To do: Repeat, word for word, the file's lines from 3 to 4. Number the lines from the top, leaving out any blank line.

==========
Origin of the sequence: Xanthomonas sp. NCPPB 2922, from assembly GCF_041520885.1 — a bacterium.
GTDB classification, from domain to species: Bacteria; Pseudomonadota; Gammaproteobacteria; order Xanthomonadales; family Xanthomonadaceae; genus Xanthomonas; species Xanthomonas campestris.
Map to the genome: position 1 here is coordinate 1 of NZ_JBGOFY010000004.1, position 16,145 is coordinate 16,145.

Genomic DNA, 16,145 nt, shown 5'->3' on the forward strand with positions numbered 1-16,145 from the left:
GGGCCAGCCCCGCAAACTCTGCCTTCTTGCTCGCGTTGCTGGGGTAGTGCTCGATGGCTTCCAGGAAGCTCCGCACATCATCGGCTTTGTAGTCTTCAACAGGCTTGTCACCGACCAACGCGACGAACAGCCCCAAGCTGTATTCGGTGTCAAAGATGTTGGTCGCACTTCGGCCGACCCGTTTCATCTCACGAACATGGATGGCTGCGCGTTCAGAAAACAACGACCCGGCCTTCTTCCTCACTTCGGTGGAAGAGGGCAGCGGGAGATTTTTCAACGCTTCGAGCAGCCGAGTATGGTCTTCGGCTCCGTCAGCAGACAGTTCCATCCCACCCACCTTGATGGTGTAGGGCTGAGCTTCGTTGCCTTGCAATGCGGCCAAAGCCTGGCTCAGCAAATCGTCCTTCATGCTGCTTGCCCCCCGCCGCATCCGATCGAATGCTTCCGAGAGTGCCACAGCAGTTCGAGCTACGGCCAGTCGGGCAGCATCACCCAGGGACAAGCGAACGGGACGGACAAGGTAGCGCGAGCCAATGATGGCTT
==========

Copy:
Map to the genome: position 1 here is coordinate 1 of NZ_JBGOFY010000004.1, position 16,145 is coordinate 16,145.

Genomic DNA, 16,145 nt, shown 5'->3' on the forward strand with positions numbered 1-16,145 from the left: